Water-draining parking lots may solve flood

Water-draining parking lots may solve flood

WATER-PERMEABLE parking lots may be the solution to Cebu City’s perennial flood and water problem.

The concept became a highlight discussion in the Waterfront Development Summit held at the National Museum of Cebu on Friday, May 12, 2023, as Jakob Ollivier De Leth of the Netherlands said that permeable sprawling spaces could be a solution towards water management in the city.

He explained that permeable parking spaces would use porous materials for concreting and cementing works instead of traditional cement allowing runoff water and rainwater to filter down into the ground.

“Groundwater levels, like here, are also under threat in the Netherlands. There are just too many people, too many who want to drink and use water. I think the (permeable) parking is part of the solution but they are not common enough here,” De Leth said.

He added that this is a concept from their country that could be possible and applicable in Cebu City.

Cebu City Vice Raymond Garcia, chairman of the Waterfront Development Council, told SunStar Cebu that he is keen on pursuing this system for the city.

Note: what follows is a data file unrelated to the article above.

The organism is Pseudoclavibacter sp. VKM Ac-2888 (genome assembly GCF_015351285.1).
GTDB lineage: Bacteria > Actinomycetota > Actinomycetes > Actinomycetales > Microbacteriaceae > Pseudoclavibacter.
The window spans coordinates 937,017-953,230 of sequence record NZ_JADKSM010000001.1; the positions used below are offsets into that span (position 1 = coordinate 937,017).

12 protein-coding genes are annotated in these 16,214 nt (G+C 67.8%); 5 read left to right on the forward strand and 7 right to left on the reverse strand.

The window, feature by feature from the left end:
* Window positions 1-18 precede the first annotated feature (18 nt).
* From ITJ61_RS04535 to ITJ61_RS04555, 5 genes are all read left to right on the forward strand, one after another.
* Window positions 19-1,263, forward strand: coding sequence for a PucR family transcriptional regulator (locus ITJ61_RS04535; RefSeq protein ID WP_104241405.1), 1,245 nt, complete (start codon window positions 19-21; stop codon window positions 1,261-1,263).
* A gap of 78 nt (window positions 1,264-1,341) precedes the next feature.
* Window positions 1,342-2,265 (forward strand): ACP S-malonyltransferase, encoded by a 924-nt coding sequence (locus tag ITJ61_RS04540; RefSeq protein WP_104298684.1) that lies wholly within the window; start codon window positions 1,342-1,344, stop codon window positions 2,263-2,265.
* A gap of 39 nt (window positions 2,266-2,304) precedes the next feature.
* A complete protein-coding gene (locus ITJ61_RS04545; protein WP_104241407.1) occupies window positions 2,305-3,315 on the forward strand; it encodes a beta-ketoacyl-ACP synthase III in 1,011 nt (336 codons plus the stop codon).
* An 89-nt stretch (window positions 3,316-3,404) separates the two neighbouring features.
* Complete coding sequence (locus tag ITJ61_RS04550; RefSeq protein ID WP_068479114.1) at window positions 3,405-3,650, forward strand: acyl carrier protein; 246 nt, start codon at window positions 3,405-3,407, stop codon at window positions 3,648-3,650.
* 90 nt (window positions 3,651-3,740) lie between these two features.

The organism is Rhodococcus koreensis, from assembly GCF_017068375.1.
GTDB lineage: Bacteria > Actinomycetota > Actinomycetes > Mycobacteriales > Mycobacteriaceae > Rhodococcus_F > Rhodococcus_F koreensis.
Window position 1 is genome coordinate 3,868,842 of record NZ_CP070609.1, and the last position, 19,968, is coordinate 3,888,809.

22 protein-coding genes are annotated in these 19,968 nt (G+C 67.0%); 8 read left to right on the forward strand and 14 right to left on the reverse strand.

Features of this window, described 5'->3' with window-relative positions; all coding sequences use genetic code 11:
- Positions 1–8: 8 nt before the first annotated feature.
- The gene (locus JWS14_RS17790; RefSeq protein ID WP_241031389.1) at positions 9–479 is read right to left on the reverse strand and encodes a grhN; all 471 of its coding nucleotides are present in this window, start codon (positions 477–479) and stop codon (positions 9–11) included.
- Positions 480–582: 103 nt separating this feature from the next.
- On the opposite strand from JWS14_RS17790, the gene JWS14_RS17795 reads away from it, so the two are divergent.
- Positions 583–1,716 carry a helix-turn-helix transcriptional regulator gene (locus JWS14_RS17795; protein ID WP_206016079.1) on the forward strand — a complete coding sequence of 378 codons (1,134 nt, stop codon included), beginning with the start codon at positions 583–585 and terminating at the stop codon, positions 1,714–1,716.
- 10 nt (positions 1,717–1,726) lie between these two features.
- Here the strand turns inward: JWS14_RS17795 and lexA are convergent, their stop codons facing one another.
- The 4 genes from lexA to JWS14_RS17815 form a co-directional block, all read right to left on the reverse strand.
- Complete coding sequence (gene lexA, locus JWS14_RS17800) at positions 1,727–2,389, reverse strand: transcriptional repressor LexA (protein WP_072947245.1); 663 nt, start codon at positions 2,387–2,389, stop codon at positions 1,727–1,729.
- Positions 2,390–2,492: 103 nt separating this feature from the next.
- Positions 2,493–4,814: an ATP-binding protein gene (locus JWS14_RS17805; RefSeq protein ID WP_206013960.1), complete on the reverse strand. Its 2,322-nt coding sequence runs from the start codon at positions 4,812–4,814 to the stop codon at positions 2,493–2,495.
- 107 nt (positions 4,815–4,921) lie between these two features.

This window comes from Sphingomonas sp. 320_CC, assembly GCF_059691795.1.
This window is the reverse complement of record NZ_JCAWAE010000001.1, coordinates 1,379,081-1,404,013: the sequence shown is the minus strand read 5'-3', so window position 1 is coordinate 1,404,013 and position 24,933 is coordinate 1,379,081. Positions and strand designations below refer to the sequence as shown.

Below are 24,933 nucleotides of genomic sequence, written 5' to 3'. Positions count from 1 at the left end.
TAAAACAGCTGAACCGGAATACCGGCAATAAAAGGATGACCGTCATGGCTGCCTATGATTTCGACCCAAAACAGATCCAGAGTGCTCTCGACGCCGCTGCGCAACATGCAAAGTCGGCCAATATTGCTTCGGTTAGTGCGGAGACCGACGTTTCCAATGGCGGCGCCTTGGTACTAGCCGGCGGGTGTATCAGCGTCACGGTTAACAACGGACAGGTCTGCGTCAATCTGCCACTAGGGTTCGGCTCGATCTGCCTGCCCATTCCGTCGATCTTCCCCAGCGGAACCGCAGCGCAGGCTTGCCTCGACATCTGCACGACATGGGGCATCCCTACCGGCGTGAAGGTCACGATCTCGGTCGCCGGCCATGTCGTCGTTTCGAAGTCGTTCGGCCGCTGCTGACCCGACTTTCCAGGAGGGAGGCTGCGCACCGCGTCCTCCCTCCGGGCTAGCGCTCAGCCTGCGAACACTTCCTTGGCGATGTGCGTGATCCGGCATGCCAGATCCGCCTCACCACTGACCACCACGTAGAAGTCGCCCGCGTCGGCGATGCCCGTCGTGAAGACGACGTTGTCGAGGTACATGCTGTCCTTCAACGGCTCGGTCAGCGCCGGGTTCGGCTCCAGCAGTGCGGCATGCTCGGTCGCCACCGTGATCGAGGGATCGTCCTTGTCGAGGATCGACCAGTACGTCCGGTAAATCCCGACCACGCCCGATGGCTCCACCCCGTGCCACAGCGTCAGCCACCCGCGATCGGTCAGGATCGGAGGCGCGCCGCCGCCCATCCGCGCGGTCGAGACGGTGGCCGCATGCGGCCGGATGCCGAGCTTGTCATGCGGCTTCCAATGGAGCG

“It’s very possible. I think the City Council is already working on an ordinance for permeable parking spaces and other infrastructures. In fact when we plan our heritage district with the heritage walk or heritage tour, and we pedestrianize the area, that is definitely the plan, for permeable roads or walkways and we will really incorporate it,” Garcia said.

De Leth added that not only parking spaces should be made permeable, but other spaces that do not experience heavy traffic and loads should also be incorporated in this system.

“You need to find spaces where there’s no heavy load or traffic. Walkways are perfect, parks, and you can also combine 50 percent cement and 50 percent of these porous stones,” De Leth said.

However, he warns that porous concrete is not wheelchair friendly so creative methods must be employed to address accessibility needs.

Aside from the Netherlands, experts from Hawaii and Japan also spoke during the summit to share the best practices in water and flood management.


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